by Alex Oliveira, Daily Mail:
- A World War Two-era Higgins landing craft has been revealed as Lake Mead’s waters continue to recede
- The boat was previously about 185 feet beneath the surface of the lake, but now rests halfway out of the water
- As of Friday, the water in in the lake was 1,043.5 feet above sea level. That is 4.5 feet lower than one month ago, over 25 feet down from the same time last year
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New photos show how Lake Mead’s waters have dropped to their lowest levels in history, revealing objects that have laid hidden beneath the surface for years.
Among the latest finds to be revealed by the receding waters is a World War II era landing craft, the same kind that dropped American troops on the Normandy beaches on D-Day in 1944.
The boat – a Higgins landing craft – was previously about 185 feet beneath the surface of the lake, but now rests halfway out of the water.
Water levels in Lake Mead – the largest reservoir in the US, which is formed by the Hoover Dam River and sits about 24 miles from Las Vegas – have reached their lowest level since 1971.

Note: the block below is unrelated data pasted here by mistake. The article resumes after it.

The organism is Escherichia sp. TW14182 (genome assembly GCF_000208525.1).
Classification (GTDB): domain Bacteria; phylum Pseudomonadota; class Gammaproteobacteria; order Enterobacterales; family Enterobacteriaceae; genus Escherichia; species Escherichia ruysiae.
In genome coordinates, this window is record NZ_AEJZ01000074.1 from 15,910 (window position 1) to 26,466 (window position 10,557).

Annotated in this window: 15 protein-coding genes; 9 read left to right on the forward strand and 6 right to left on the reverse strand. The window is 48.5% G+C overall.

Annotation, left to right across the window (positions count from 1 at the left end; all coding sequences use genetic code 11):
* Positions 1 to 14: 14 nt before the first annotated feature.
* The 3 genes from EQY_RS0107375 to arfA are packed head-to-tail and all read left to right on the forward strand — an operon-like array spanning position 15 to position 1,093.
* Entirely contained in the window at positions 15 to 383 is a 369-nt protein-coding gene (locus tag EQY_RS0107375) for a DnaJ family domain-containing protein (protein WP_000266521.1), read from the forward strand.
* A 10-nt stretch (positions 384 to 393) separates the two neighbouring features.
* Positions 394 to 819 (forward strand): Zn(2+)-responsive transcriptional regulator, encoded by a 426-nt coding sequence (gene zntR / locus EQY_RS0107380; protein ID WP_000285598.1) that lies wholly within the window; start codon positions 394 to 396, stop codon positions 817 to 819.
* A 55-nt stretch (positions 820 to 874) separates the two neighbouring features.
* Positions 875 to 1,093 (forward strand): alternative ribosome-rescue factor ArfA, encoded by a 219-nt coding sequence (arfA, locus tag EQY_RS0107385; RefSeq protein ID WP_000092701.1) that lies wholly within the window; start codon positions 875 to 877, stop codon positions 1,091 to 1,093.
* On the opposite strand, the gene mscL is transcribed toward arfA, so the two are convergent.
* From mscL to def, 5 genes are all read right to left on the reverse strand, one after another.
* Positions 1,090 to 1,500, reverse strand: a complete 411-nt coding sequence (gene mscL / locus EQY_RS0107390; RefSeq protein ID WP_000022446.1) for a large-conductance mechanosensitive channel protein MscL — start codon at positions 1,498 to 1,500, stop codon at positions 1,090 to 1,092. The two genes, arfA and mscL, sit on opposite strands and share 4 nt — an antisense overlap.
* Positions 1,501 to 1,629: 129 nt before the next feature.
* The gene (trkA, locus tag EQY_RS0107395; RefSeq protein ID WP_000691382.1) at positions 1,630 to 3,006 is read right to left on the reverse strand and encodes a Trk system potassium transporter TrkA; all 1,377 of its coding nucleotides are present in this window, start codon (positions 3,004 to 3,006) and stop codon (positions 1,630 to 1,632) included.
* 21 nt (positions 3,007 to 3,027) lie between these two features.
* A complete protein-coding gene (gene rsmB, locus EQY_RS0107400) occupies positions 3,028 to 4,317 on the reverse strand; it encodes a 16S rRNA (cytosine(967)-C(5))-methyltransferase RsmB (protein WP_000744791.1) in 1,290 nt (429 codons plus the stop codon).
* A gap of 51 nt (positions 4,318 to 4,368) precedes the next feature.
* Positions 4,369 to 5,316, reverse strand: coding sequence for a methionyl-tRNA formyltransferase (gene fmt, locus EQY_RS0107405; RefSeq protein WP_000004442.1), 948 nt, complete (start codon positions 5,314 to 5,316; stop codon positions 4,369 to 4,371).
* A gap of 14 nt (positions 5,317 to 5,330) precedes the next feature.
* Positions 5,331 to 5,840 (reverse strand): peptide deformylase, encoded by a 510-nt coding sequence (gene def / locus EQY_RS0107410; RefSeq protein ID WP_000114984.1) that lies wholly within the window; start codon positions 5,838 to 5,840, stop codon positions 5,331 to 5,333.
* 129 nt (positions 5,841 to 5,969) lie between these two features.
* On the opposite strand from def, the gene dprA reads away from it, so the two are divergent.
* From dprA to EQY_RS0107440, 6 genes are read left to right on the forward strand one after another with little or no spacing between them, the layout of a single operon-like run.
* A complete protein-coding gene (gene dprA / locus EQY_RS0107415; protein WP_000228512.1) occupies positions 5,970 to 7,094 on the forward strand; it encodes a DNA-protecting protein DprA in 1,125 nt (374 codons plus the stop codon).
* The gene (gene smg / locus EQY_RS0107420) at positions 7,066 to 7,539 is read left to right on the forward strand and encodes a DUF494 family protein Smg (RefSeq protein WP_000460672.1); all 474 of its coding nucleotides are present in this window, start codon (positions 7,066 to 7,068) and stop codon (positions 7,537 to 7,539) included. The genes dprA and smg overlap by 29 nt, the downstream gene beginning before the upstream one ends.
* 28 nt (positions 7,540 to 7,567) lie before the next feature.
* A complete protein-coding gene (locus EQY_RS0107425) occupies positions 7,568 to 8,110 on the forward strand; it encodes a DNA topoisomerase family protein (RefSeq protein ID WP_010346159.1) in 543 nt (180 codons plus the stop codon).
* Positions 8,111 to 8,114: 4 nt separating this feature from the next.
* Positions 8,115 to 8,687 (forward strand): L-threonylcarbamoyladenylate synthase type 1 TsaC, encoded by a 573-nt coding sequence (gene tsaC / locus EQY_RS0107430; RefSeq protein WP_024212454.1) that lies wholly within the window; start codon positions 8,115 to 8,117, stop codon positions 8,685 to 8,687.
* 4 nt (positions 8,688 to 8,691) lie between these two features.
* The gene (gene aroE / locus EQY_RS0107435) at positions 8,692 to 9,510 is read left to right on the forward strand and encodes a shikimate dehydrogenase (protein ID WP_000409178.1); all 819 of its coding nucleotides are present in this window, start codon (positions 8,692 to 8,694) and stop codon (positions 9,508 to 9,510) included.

Levels have been declining for the past few years, as a result of the ongoing megadrought in the southwestern US, as well as increasing demand for water.
In addition to the Higgins craft and a number of other shipwrecks, the skeletal remains of several bodies that some suspect to be victims of Las Vegas’ notorious mob past have been found along the lakes new shorelines.
The boat – a Higgins landing craft – was previously about 185 feet beneath the surface of the lake, but now rests halfway out of the water
The World War Two-era Higgins landing craft seen through a tangle of steel cables also revealed by the receding waters
The boat was manufactured between 1942 and 1945, and was used for surveying the Colorado River
The landing craft was revealed under one-mile from Lake Mead Marina and Hemingway Harbor. It was one of thousands manufactured by Higgins between 1942 and 1945 to transport American troops during World War II.
It is unclear if the Higgins found in Lake Mead saw duty overseas, but after the war it was for surveying of the Colorado River, according to the Las Vegas Review Journal.
The boat was then sold to one of the lake’s marinas, before eventually being sunken and used as a breakwater beneath the surface, according to a representative from Las Vegas Scuba, which used to conduct dive tours of the wreck.
‘As water levels continue to fluctuate and decline, we know that this boat may come to the attention of park visitors both new and returning,’ the National Park Service said in a statement, ‘Lake Mead hopes everyone has the opportunity to learn more about its history and ask that as visitors enjoy the site, they leave it as they found it to avoid damaging the boat.’